Transatrial Access to the Normal Pericardial Space
A Novel Approach for Diagnostic Sampling, Pericardiocentesis, and Therapeutic Interventions
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Background—A nonsurgical means to access the normal pericardial space could provide opportunities for diagnostic sampling and therapeutic interventions. Because there are currently no approved nonsurgical methods to accomplish this, we tested a new approach in large animals.
Methods and Results—A catheter system was employed in a percutaneous approach from a femoral vein to pierce the right atrial appendage. Pericardial access was confirmed by placement of a radiopaque guidewire visible under fluoroscopy (6 dogs, 13 pigs). In 7 of the pigs, pericardial tamponade, produced by injection of saline or heparinized blood into the pericardial space through this route, was confirmed by fluoroscopy and hemodynamic evidence. The feasibility and safety of this access route were tested with multiple repetitions in all 19 animals. At the end of each of the 17 acute experiments, direct inspection after thoracotomy revealed no hemopericardium, laceration, or bleeding on catheter withdrawal. In 24-hour survival studies performed in 2 of the 6 dogs, the animals exhibited no behavioral signs of discomfort or untoward consequences on recovery from anesthesia. Histology revealed only a small (≈1-mm) fibrinous plug at the site of puncture.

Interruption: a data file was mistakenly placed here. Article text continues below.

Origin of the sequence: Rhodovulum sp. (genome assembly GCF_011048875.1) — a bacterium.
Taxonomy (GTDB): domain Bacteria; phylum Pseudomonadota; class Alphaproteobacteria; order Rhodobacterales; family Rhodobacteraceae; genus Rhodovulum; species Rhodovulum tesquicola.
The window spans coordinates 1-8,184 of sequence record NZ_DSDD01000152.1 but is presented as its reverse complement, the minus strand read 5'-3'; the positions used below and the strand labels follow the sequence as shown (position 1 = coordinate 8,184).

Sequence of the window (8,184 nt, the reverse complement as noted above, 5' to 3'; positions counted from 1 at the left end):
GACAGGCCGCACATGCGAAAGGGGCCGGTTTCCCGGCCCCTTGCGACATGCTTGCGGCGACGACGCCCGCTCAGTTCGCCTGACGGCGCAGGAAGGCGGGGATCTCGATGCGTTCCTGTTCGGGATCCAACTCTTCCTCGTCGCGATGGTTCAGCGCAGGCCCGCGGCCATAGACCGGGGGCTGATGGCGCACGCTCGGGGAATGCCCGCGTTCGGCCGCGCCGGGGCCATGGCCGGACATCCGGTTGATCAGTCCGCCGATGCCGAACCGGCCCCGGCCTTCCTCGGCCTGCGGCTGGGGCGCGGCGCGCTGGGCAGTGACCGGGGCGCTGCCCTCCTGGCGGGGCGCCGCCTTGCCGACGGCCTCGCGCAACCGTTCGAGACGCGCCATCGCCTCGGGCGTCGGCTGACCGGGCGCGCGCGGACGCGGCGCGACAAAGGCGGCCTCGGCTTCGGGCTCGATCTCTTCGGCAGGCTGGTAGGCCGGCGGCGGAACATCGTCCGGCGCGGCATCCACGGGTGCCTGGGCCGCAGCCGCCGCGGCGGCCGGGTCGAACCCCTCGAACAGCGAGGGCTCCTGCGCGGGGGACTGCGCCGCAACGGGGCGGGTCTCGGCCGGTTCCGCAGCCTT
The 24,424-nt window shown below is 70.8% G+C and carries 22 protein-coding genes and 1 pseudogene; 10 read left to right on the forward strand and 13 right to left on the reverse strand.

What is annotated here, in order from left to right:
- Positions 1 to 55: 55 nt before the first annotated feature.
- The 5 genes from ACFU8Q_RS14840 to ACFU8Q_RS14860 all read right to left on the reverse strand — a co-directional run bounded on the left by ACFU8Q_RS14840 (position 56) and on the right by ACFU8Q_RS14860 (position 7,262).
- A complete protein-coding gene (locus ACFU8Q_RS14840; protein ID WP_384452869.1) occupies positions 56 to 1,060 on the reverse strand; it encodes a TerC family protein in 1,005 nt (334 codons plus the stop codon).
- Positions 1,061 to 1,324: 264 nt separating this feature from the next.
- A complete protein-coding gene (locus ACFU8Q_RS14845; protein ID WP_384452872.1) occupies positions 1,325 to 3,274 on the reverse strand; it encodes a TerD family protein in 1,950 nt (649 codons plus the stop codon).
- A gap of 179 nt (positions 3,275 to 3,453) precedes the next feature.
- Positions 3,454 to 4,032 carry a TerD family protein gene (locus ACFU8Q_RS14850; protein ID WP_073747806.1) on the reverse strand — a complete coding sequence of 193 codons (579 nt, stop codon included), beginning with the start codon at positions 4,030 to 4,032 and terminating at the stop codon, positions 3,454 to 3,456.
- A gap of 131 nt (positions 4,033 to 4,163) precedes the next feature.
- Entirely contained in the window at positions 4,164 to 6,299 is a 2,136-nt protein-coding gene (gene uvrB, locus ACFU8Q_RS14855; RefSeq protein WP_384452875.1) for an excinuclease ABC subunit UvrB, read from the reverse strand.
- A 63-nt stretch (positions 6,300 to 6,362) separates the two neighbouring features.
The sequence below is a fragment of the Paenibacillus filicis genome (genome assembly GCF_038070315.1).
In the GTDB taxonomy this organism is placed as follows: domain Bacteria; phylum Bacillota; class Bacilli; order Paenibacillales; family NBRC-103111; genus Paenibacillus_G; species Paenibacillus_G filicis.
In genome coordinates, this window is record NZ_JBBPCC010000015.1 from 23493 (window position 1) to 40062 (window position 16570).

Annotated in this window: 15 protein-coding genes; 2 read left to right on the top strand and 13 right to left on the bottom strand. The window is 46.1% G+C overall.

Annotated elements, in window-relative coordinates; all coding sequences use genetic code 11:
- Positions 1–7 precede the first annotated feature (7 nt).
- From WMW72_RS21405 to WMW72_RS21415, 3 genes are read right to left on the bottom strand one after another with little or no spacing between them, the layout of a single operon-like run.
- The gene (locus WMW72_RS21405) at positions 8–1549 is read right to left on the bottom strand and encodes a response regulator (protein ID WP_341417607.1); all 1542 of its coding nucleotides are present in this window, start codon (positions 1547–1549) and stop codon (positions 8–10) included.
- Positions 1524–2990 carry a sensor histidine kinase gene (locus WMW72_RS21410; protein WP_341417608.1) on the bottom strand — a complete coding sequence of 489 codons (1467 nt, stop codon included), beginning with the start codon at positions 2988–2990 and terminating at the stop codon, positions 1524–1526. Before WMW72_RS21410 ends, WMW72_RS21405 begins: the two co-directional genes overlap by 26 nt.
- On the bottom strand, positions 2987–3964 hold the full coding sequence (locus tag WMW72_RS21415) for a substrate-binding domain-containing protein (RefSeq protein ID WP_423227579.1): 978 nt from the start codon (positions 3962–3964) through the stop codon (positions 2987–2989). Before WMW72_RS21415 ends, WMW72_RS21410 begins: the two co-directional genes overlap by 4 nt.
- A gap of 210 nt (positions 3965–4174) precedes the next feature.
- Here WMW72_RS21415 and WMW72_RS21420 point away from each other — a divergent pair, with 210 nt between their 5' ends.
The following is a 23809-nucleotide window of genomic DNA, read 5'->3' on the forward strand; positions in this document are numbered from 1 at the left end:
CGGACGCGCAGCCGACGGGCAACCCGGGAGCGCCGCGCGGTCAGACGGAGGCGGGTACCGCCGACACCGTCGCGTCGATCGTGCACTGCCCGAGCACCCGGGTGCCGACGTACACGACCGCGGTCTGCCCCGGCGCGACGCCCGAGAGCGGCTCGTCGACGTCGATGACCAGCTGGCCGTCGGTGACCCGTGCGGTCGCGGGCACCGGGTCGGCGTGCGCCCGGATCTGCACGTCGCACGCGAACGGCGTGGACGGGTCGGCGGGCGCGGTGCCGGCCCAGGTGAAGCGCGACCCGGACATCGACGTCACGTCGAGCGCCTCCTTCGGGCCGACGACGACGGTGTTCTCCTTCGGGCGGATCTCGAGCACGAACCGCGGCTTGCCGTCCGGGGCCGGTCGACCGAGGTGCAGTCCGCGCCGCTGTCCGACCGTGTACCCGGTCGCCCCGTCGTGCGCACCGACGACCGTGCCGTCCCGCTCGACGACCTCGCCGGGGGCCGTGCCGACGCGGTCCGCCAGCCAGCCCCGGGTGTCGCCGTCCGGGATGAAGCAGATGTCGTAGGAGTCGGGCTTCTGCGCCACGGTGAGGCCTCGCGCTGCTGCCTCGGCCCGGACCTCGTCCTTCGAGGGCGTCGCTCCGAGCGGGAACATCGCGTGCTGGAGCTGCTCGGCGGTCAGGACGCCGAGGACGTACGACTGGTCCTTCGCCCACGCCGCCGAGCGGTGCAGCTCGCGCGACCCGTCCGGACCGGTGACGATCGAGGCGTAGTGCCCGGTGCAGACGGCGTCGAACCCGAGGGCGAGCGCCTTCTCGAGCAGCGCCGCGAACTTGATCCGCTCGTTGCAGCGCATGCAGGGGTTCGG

Conclusions—The percutaneous approach via the right atrial appendage provides a rapid, safe route to access the normal pericardial space for diagnostic sampling and to alleviate high-volume and low-volume (<200 mL) pericardial effusions. The access route is potentially useful for selective administration of therapeutic agents, growth factors, gene vectors, and cardioactive and vasoactive agents to the heart.
- Received May 13, 1998.
- Accepted July 2, 1998.
- Copyright © 1998 by American Heart Association